“Mum, if it was his bracelet don’t you think it was weird he had just started running straight away like that”, she pointed out.

“All right, maybe it was a bit unusual but you know, he probably got scared, you shouted at him and he just ran”.

“He definitely didn’t look scared!” She sneered. Nevertheless we both turned our heads to look at the boy again and the street was completely empty.

Being overwhelmed with everyday duties and working without seeing the clear goal in front of me is hard and it’s easy to lose a sense of direction. However one important thing I’ve noticed is no matter how slow and painfully I was moving forward I always noticed change for better. Every time I’ve compared my work with what I had a couple months ago there was always progress for better. Small but always progress. That’s what was motivating me all the time.

”Where is he,” I asked. “Is he gone to the garden? That’s weird because I don’t see any gate.

Maybe he’s truly a ghost!” Sofie had offered.

“Don’t be silly, my love. He’s not a ghost”, but somehow, I started to worry about him. Why was he wandering through the streets on his own like that.

“Let’s have a look through the wall mum!”

“Ok let’s do it”. I agreed without any resistance.

We tried to find a convenient place to climb the wall so we could peek inside. Instead, we found a small metal gate on the left hand side, hidden beneath the climber. When I pushed it gently, it opened and even though I knew that it’s not a good idea to get into someone’s garden uninvited, at that point, I didn’t care and my brain was a bit blurry. I had a strange feeling that something is not right in this whole situation. We walked into an ordinary town garden, quite big according to London’s standard. There, we saw an old, small frame man playing with a tiny dog, sitting on the nice curved bench. He looked at us and smiled.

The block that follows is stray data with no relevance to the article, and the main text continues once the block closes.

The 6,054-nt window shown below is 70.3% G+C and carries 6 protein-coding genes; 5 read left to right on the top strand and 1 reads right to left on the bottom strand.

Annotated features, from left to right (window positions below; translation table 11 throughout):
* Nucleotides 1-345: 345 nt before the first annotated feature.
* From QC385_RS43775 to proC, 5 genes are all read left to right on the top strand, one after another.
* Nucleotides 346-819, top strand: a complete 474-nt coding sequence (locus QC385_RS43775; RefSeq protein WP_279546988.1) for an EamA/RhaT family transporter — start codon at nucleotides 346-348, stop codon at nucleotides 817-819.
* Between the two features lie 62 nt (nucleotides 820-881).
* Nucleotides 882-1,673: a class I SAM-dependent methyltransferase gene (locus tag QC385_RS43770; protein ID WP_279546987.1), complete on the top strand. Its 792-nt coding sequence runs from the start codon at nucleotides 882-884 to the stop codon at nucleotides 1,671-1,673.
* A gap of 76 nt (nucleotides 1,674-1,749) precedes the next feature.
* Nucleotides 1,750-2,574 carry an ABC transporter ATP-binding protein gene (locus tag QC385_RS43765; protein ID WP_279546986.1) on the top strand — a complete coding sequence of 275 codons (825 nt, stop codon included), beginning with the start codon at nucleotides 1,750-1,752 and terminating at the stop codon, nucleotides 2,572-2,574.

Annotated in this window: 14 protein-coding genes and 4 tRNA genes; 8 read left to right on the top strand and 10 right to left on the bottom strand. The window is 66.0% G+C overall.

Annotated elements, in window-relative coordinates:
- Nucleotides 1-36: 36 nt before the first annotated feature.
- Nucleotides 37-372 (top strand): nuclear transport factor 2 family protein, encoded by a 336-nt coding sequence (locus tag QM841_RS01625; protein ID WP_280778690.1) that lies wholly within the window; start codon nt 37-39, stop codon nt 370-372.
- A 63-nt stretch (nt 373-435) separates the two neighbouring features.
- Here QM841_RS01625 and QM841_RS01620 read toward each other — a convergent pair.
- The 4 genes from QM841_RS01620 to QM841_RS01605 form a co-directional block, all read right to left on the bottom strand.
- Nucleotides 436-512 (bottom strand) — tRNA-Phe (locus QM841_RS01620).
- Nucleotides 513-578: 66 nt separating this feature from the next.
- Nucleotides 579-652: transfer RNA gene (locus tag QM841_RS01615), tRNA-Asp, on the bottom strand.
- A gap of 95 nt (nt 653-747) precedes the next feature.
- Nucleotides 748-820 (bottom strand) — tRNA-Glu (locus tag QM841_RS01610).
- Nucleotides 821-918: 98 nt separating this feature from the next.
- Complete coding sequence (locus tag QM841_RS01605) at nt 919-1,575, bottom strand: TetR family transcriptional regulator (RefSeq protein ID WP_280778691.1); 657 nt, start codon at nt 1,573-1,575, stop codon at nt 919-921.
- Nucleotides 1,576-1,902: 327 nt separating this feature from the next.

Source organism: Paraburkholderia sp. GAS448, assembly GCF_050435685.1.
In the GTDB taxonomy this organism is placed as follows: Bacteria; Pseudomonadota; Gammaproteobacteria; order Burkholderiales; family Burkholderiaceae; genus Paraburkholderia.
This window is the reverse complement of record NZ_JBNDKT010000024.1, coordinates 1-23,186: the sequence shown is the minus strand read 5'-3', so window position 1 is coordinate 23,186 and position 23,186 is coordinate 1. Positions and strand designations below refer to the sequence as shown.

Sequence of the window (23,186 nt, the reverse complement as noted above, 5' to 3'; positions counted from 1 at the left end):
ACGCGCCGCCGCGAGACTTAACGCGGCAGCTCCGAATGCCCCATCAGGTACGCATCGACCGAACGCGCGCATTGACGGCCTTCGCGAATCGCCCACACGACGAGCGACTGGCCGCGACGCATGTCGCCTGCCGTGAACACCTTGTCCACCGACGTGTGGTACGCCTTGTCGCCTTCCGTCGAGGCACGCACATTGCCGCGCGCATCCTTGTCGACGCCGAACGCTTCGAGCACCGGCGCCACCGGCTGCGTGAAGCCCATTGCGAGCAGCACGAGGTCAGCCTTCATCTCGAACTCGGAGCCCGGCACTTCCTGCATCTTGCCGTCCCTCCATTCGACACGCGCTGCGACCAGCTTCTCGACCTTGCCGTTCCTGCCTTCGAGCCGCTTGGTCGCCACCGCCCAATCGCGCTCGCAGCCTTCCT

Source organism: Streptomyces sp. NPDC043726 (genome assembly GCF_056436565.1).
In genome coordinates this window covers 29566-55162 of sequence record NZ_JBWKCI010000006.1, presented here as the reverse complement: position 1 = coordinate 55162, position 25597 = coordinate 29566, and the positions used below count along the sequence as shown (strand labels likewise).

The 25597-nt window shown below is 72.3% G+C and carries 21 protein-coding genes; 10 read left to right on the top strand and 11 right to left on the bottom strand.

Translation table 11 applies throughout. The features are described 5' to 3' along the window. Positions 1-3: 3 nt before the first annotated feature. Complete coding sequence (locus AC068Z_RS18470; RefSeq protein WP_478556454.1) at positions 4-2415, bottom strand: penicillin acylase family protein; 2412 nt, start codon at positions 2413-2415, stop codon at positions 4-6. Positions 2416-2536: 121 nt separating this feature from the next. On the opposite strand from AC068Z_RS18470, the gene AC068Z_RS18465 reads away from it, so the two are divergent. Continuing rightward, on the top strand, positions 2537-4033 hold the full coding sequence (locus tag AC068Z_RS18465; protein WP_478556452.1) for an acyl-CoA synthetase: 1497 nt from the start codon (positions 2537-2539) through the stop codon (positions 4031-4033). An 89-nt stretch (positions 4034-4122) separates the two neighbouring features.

“O dear god, how I got into this” I thought. He’s going to call the police and with my eyes I visualized a headline in a local newspapers reading, ‘Crazy mom invades people’s garden in a search of a plastic bracelet’. It was too late now to just disappear so I said “Hello, I’m sorry to walk into your garden, but we had just seen a small boy and we were worried about him.”

No matter how much busy you are just snatch and steal whatever time you can get to do your thing. Even if it’s only a bit, it’s still more than nothing. Cut out whatever is pulling you down and do what matters to you.

“Grit is passion and perseverance for very long-term goals. Grit is having stamina. Grit is sticking with your future, day in, day out, not just for the week, not just for the month, but for years, and working really hard to make that future a reality. Grit is living life like it’s a marathon, not a sprint.”

Angela Lee Duckworth At TED Talks Education

Persistence, perseverance, grit and passion is the most important, but how to keep it going? Many times I imagined I was a survivor. Providing emotional support for my kids and sorting out their lives, in my mind, I was taking every moment to plan what to do next, when finally I have a moment to sit down, I’ll know quickly what to do.